6. Surplus plutonium disposition draft environmental impact statement. Volume 1, Part B

    International Nuclear Information System (INIS)

    1998-07-01

    On May 22, 1997, DOE published a Notice of Intent (NOI) in the Federal Register (62 Federal Register 28009) announcing its decision to prepare an environmental impact statement (EIS) that would tier from the analysis and decisions reached in connection with the Storage and Disposition of Weapons-Usable Fissile Materials Final Programmatic EIS (Storage and Disposition PEIS). DOE's disposition strategy allows for both the immobilization of surplus plutonium and its use as mixed oxide (MOX) fuel in existing domestic, commercial reactors. The disposition of surplus plutonium would also involve disposal of the immobilized plutonium and MOX fuel (as spent nuclear fuel) in a geologic repository. The Surplus Plutonium Disposition Environmental Impact Statement analyzes alternatives that would use the immobilization approach (for some of the surplus plutonium) and the MOX fuel approach (for some of the surplus plutonium); alternatives that would immobilize all of the surplus plutonium; and the No Action Alternative. The alternatives include three disposition facilities that would be designed so that they could collectively accomplish disposition of up to 50 metric tons (55 tons) of surplus plutonium over their operating lives: (1) the pit disassembly and conversion facility would disassemble pits (a weapons component) and convert the recovered plutonium, as well as plutonium metal from other sources, into plutonium dioxide suitable for disposition; (2) the immobilization facility would include a collocated capability for converting nonpit plutonium materials into plutonium dioxide suitable for immobilization and would be located at either Hanford or SRS. DOE has identified SRS as the preferred site for an immobilization facility; (3) the MOX fuel fabrication facility would fabricate plutonium dioxide into MOX fuel. This volume has chapters on environmental consequences; environmental regulations, permits, and consultations; a glossary; list of preparers; distribution list

  7. [Estimation of volume of pleural fluid and its impact on spirometrical parameters].

    Science.gov (United States)

    Karwat, Krzysztof; Przybyłowski, Tadeusz; Bielicki, Piotr; Hildebrand, Katarzyna; Nowacka-Mazurek, Magdalena; Nasiłowski, Jacek; Rubinsztajn, Renata; Chazan, Ryszarda

    2014-03-01

    In the course of various diseases, there is an accumulation of fluid in the pleural cavities. Pleural fluid accumulation causes thoracic volume expansion and reduction of volume lungs, leading to formation of restrictive disorders. The aim of the study was to estimate the volume of pleural fluid by ultrasonography and to search for the relationship between pleural fluid volume and spirometrical parameters. The study involved 46 patients (26 men, 20 women) aged 65.7 +/- 14 years with pleural effusions who underwent thoracentesis. Thoracentesis was preceded by ultrasonography of the pleura, spirometry test and plethysmography. The volume of the pleural fluid was calculated with the Goecke' and Schwerk' (GS) or Padykuła (P) equations. The obtained values were compared with the actual evacuated volume. The median volume of the removed pleural fluid was 950 ml. Both underestimated the evacuated volume (the median volume 539 ml for GS and 648 ml for P, respectively). Pleural fluid removal resulted in a statistically significant improvement in VC (increase 0.20 +/- 0.35 ; p Pleural fluid removal causes a significant improvement in lung function parameters. The analyzed equations for fluid volume calculation do not correlate with the actual volume.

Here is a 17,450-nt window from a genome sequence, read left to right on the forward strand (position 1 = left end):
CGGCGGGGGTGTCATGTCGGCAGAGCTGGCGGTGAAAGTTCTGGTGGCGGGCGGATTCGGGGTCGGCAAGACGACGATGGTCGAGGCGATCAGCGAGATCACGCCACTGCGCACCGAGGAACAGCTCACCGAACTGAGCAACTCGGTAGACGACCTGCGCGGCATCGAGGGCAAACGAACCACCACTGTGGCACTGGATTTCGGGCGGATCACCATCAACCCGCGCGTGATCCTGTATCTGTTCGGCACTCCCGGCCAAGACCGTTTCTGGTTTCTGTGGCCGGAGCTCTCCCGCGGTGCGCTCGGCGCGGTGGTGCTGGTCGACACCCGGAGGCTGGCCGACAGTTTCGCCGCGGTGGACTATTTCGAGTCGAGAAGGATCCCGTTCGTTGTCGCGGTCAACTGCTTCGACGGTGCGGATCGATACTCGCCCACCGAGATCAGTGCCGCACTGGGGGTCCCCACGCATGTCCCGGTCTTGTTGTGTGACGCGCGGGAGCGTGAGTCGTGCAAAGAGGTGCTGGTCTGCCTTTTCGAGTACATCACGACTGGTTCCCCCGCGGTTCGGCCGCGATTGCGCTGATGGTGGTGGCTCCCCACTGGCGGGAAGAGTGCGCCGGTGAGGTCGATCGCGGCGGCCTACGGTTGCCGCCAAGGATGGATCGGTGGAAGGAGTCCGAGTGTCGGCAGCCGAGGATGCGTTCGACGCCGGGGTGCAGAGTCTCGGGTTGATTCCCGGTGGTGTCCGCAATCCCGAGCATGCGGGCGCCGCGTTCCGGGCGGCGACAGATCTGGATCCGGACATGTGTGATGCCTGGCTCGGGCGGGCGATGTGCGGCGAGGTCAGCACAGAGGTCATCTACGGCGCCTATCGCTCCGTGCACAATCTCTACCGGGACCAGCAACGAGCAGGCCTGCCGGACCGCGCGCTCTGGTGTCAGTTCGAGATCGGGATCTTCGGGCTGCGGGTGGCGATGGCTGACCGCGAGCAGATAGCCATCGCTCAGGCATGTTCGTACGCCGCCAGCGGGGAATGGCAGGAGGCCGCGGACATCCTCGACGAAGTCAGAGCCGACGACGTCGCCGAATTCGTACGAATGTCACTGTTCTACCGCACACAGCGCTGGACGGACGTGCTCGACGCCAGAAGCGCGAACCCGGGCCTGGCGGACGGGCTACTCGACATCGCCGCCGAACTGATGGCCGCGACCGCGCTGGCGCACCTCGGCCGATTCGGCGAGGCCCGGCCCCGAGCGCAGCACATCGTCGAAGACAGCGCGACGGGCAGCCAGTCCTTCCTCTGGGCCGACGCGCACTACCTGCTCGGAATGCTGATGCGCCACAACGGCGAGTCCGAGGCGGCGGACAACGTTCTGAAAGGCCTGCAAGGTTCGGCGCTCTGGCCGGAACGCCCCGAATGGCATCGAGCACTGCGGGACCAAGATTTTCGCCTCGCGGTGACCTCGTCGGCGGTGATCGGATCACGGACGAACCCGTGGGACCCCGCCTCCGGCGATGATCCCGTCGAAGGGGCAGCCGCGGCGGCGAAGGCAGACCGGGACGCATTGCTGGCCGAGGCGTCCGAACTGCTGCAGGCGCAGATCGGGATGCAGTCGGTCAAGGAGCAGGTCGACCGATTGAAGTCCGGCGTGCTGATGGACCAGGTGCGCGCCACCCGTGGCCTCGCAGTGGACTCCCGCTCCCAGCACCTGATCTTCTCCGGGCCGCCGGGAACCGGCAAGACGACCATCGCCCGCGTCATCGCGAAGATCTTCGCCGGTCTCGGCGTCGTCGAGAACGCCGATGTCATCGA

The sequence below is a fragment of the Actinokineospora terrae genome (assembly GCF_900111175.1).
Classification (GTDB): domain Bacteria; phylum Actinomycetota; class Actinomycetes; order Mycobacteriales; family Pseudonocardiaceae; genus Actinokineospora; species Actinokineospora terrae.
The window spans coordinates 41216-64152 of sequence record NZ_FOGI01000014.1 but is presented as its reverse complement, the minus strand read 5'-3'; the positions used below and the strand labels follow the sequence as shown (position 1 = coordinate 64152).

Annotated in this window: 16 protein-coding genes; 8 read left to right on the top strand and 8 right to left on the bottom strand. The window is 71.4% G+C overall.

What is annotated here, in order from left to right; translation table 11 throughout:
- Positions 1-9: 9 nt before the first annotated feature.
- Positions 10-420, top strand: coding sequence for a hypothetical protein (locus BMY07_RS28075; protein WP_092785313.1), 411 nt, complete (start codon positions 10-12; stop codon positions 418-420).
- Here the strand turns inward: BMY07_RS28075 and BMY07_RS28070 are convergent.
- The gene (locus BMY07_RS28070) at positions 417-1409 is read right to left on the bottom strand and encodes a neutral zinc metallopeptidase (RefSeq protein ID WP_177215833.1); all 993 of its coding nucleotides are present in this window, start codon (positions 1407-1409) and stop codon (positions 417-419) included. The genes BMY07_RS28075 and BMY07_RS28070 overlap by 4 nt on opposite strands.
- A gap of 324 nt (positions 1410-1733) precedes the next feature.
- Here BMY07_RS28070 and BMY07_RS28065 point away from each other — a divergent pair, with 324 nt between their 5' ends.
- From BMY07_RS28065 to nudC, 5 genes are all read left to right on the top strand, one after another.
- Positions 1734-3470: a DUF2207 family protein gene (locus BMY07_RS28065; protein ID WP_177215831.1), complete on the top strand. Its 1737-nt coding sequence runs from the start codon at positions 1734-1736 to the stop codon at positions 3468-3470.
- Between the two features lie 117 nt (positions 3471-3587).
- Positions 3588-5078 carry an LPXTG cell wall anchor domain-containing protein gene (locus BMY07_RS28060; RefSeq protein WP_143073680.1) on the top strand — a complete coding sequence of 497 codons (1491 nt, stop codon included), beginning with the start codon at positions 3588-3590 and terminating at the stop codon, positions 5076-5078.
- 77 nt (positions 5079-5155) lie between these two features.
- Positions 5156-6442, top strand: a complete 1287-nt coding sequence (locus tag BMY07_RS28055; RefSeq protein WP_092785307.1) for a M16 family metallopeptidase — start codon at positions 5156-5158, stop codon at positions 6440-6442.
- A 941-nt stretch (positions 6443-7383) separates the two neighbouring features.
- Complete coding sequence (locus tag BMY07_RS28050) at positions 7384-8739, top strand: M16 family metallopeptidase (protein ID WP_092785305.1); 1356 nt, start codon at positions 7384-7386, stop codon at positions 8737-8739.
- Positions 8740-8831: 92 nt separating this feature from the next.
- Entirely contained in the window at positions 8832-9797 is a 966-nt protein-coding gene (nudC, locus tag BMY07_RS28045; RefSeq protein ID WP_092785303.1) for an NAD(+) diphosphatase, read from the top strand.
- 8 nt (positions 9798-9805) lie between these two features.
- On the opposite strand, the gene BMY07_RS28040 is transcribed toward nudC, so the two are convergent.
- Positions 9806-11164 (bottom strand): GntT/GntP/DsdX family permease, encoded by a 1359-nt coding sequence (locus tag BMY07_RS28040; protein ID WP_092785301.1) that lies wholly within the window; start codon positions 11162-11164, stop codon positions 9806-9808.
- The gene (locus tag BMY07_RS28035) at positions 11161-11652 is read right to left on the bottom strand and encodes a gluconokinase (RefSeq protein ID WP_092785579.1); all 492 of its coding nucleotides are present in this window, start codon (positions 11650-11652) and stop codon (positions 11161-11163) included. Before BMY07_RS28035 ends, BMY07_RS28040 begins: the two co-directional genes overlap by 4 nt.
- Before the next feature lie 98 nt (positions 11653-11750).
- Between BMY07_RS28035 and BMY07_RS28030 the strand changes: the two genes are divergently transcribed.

8. Impact of Case Volume on Outcomes of Ureteroscopy for Ureteral Stones

    DEFF Research Database (Denmark)

    Kandasami, Sangam V; Mamoulakis, Charalampos; El-Nahas, Ahmed R

    2014-01-01

    of case volume on the outcomes of URS for ureteral stones. DESIGN, SETTING, AND PARTICIPANTS: The URS Global Study collected prospective data on consecutive patients with urinary stones treated with URS at 114 centres worldwide for 1 yr. Centres were identified as low or high volume based on the median...... overall annual case volume. OUTCOME MEASUREMENTS AND STATISTICAL ANALYSIS: Pre- and intraoperative characteristics, and postoperative outcomes in patients at low- and high-volume centres were compared. The relationships between case volume and stone-free rate (SFR), stone burden, complications...... SFR was 91.9% and 86.3% at high- and low-volume centres, respectively (pstone-free outcome increased with increasing case volume (p

  9. Dual axis radiographic hydrodynamic test facility. Final environmental impact statement, Volume 2: Public comments and responses

    Energy Technology Data Exchange (ETDEWEB)

    NONE

    1995-08-01

    On May 12, 1995, the U.S. Department of Energy (DOE) issued the draft Dual Axis Radiographic Hydrodynamic Test Facility Environmental Impact Statement (DARHT EIS) for review by the State of New Mexico, Indian Tribes, local governments, other Federal agencies, and the general public. DOE invited comments on the accuracy and adequacy of the draft EIS and any other matters pertaining to their environmental reviews. The formal comment period ran for 45 days, to June 26, 1995, although DOE indicated that late comments would be considered to the extent possible. As part of the public comment process, DOE held two public hearings in Los Alamos and Santa Fe, New Mexico, on May 31 and June 1, 1995. In addition, DOE made the draft classified supplement to the DARHT EIS available for review by appropriately cleared individuals with a need to know the classified information. Reviewers of the classified material included the State of New Mexico, the U.S. Environmental Protection Agency, the Department of Defense, and certain Indian Tribes. Volume 2 of the final DARHT EIS contains three chapters. Chapter 1 includes a collective summary of the comments received and DOE`s response. Chapter 2 contains the full text of the public comments on the draft DARHT EIS received by DOE. Chapter 3 contains DOE`s responses to the public comments and an indication as to how the comments were considered in the final EIS.